Fallout from tow truck turf war prompts new rules for OPP officers
The Ontario Provincial Police is introducing new checks and balances for its members ordering tow truck services in the wake of an investigation that charged four officers with taking secret commissions and breach of trust.
The move comes amid a push to rid Ontario’s tow truck industry of criminality that has seen shootings, arsons, assaults and even a homicide, said OPP Sgt. Kerry Schmidt.
“We’ve seen a lot of turf war battles between competing tow truck companies. Those put the community and the public at risk,” Schmidt told CTV News Toronto.
Under the new rules, each tow truck company must apply to the OPP to be considered, and must be approved by a local commander. Each year the company must provide its ownership, registration, licence, vehicle, equipment, and insurance, and submit its principals to a criminal history background check.
A company can also be removed if it fails to pass the requirements. The applications must be submitted by Nov. 1, 2021.
Each tow request must be documented and each officer can only use a company once per shift.
“That’s for our own internal accountability as well, to make sure there is no favouritism being displayed,” Schmidt said.
Favouritism appeared to be an issue when the OPP announced charges against four officers earlier this year, accused of breach of trust and taking secret commissions.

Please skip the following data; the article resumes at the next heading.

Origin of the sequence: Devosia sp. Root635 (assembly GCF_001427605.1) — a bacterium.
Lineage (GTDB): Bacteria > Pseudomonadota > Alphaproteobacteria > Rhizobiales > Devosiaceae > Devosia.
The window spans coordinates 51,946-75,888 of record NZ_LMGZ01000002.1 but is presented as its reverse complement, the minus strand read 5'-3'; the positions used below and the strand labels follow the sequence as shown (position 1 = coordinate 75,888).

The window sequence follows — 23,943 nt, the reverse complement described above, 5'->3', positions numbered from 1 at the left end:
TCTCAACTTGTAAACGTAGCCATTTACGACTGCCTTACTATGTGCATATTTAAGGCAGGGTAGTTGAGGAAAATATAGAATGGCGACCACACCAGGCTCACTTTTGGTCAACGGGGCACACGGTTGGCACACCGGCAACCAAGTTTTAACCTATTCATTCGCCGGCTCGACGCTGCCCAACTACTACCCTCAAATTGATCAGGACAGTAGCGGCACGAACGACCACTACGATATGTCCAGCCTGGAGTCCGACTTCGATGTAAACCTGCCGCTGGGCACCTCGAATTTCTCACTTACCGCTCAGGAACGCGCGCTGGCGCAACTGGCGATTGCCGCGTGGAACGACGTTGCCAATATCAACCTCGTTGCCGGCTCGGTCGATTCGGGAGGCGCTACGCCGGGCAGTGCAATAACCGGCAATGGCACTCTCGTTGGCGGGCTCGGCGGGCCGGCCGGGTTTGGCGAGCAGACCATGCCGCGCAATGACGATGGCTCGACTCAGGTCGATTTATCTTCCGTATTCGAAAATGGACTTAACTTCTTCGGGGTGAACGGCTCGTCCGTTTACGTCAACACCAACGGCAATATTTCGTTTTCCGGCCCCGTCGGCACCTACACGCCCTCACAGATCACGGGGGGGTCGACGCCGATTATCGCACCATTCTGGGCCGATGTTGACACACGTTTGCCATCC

Another man, who appeared as a driver on a popular TV show, was also charged with aiding and abetting breach of trust and secret commissions.
The four officers are slated to appear at a Finch Street courthouse in Toronto in October. One of them, Simon Bridle, is also facing a charge of obtaining sexual services for consideration. Court staff say he’s elected to face a jury at Superior Court in Newmarket.
The measures are on top of a pilot program that aimed to do something similar on provincial highways through the Greater Toronto Area. Those rules would limit one company for each of four prescribed zones.
Joey Gagne, the president of Abrams Towing, said the changes won’t affect companies like his that are already registered and operate above board. But they will cause problems for operations that aren’t transparent about how they operate, he said.
“Quite frankly, I would like to see more, but it’s not a bad first step. It’s a measured approach. Anything is better than what we have now,” he said.
Schmidt says the OPP will remain vigilant.
“There have been investigations, there continue to be ongoing investigations into inappropriate conduct and that’s why this system will hold everyone accountable,” he said.
A Toronto police constable also faces a raft of charges related to receiving payments and kickbacks, providing a police radio to tow truck drivers, and is accused in a series of frauds involving insurance claims and car crashes that were allegedly staged.